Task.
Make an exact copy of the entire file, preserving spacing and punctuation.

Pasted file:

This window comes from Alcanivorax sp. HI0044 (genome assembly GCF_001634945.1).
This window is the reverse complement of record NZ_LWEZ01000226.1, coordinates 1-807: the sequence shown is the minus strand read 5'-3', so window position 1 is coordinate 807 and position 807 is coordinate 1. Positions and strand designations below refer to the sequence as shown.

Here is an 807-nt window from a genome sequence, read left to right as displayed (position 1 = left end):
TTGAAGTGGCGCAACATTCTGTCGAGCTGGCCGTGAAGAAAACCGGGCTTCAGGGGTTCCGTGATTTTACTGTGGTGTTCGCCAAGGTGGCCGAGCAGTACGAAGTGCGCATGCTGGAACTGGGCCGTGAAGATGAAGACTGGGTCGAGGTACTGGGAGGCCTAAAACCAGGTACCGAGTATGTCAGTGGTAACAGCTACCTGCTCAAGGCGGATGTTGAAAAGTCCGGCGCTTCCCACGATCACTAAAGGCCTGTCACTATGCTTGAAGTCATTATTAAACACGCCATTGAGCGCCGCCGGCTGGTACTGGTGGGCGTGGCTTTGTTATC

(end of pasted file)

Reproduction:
This window comes from Alcanivorax sp. HI0044 (genome assembly GCF_001634945.1).
This window is the reverse complement of record NZ_LWEZ01000226.1, coordinates 1-807: the sequence shown is the minus strand read 5'-3', so window position 1 is coordinate 807 and position 807 is coordinate 1. Positions and strand designations below refer to the sequence as shown.

Here is an 807-nt window from a genome sequence, read left to right as displayed (position 1 = left end):
TTGAAGTGGCGCAACATTCTGTCGAGCTGGCCGTGAAGAAAACCGGGCTTCAGGGGTTCCGTGATTTTACTGTGGTGTTCGCCAAGGTGGCCGAGCAGTACGAAGTGCGCATGCTGGAACTGGGCCGTGAAGATGAAGACTGGGTCGAGGTACTGGGAGGCCTAAAACCAGGTACCGAGTATGTCAGTGGTAACAGCTACCTGCTCAAGGCGGATGTTGAAAAGTCCGGCGCTTCCCACGATCACTAAAGGCCTGTCACTATGCTTGAAGTCATTATTAAACACGCCATTGAGCGCCGCCGGCTGGTACTGGTGGGCGTGGCTTTGTTATC